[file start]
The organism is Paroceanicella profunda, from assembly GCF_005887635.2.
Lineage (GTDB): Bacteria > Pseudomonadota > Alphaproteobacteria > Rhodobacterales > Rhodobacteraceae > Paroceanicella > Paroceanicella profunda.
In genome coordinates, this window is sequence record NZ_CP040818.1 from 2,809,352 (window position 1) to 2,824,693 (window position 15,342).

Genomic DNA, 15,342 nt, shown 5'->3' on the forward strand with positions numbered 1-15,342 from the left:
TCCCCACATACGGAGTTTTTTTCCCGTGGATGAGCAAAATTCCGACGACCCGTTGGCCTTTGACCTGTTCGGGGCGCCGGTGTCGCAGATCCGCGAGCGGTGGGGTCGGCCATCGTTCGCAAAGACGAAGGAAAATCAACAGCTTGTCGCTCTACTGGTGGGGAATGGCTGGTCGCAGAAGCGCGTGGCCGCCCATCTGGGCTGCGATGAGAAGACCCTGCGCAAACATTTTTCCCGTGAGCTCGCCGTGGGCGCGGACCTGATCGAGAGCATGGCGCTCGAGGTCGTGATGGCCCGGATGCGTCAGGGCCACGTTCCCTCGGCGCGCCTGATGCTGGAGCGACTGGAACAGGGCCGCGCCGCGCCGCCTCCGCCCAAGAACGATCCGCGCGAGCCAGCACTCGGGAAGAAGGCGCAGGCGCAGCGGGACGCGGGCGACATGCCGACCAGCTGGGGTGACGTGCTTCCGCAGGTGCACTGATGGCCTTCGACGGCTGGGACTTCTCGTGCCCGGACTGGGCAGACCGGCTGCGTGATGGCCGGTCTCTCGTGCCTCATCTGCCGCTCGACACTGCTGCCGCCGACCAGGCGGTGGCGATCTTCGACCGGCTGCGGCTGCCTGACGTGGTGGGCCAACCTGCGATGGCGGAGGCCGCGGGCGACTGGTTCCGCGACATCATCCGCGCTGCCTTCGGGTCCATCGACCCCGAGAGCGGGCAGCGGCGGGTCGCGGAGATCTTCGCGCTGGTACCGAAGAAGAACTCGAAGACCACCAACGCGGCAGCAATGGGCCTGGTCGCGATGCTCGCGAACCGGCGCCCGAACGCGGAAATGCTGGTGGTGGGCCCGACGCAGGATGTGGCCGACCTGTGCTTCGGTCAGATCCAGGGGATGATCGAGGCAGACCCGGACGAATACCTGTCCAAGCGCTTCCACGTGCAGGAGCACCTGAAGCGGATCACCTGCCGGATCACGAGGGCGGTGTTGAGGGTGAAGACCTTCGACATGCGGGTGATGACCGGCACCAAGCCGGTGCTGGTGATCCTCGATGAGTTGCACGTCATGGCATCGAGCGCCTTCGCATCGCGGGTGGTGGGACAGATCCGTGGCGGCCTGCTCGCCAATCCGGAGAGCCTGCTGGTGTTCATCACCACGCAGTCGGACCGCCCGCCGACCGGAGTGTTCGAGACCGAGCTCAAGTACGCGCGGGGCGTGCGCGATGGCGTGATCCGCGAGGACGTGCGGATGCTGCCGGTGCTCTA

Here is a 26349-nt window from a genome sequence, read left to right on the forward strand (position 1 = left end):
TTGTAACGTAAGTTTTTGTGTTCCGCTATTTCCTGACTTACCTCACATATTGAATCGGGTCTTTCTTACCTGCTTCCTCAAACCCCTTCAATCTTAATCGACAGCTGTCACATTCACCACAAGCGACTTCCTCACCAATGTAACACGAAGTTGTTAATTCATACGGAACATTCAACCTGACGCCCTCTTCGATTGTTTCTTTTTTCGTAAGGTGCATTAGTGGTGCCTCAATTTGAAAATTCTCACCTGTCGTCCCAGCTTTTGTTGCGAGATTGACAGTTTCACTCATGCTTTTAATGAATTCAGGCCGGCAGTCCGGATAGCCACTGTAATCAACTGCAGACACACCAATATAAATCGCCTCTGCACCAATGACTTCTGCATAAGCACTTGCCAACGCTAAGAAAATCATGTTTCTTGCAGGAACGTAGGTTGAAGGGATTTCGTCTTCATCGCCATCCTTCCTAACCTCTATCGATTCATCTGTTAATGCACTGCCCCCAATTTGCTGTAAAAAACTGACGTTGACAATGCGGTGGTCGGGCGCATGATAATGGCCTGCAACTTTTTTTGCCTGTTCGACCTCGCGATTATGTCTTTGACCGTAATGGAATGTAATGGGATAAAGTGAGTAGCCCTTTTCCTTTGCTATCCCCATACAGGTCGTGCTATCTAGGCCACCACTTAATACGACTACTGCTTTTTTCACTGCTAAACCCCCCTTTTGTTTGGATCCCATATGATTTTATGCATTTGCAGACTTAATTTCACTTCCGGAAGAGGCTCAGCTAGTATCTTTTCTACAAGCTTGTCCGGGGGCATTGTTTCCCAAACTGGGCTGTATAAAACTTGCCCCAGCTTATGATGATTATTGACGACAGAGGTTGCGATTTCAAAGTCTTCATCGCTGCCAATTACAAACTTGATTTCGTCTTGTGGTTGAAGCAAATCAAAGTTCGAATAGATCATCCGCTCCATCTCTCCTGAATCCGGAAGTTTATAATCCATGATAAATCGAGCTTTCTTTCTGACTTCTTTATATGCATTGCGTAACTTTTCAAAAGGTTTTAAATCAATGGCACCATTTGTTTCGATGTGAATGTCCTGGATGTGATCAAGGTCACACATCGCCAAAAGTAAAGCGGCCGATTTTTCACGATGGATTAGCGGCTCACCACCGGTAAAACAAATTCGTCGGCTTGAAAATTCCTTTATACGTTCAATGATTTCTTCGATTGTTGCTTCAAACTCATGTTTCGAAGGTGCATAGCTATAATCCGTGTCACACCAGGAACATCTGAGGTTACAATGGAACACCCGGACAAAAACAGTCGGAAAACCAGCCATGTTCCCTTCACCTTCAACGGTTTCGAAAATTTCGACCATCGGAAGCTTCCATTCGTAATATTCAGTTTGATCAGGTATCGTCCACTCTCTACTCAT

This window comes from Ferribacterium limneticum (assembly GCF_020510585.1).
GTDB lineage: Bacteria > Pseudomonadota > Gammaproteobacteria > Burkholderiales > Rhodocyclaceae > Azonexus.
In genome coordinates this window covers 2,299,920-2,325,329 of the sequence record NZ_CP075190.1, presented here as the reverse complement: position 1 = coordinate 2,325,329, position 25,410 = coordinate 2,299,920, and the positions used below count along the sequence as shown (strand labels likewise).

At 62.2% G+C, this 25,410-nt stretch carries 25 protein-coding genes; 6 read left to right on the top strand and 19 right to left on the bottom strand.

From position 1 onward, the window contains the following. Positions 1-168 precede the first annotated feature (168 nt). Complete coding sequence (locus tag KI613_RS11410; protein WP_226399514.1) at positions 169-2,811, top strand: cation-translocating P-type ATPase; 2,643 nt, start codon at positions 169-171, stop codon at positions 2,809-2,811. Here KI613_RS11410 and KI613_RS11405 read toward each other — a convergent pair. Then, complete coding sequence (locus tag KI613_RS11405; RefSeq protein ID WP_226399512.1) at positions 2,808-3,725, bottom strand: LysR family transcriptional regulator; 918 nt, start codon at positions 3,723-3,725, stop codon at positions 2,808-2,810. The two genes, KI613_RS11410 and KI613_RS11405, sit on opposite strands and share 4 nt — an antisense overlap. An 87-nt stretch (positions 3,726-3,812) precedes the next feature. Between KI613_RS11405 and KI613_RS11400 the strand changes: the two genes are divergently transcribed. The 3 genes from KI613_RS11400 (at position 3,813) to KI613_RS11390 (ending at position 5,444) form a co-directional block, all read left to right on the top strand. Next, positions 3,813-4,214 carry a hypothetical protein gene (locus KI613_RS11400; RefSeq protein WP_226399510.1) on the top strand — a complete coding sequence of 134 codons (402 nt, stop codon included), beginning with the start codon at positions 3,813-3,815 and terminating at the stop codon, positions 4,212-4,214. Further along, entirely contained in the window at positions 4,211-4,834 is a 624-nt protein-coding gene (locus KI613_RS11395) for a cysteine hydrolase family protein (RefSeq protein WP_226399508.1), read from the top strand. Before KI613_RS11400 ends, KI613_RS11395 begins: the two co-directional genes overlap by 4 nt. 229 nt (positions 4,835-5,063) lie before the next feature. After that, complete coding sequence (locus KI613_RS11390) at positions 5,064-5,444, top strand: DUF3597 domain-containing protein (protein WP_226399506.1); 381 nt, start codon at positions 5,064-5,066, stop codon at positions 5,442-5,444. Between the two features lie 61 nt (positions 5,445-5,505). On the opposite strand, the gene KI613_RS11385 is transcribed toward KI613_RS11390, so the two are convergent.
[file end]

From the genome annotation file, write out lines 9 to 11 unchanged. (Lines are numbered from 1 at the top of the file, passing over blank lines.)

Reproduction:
GTDB lineage: Bacteria > Pseudomonadota > Gammaproteobacteria > Burkholderiales > Rhodocyclaceae > Azonexus.
In genome coordinates this window covers 2,299,920-2,325,329 of the sequence record NZ_CP075190.1, presented here as the reverse complement: position 1 = coordinate 2,325,329, position 25,410 = coordinate 2,299,920, and the positions used below count along the sequence as shown (strand labels likewise).

At 62.2% G+C, this 25,410-nt stretch carries 25 protein-coding genes; 6 read left to right on the top strand and 19 right to left on the bottom strand.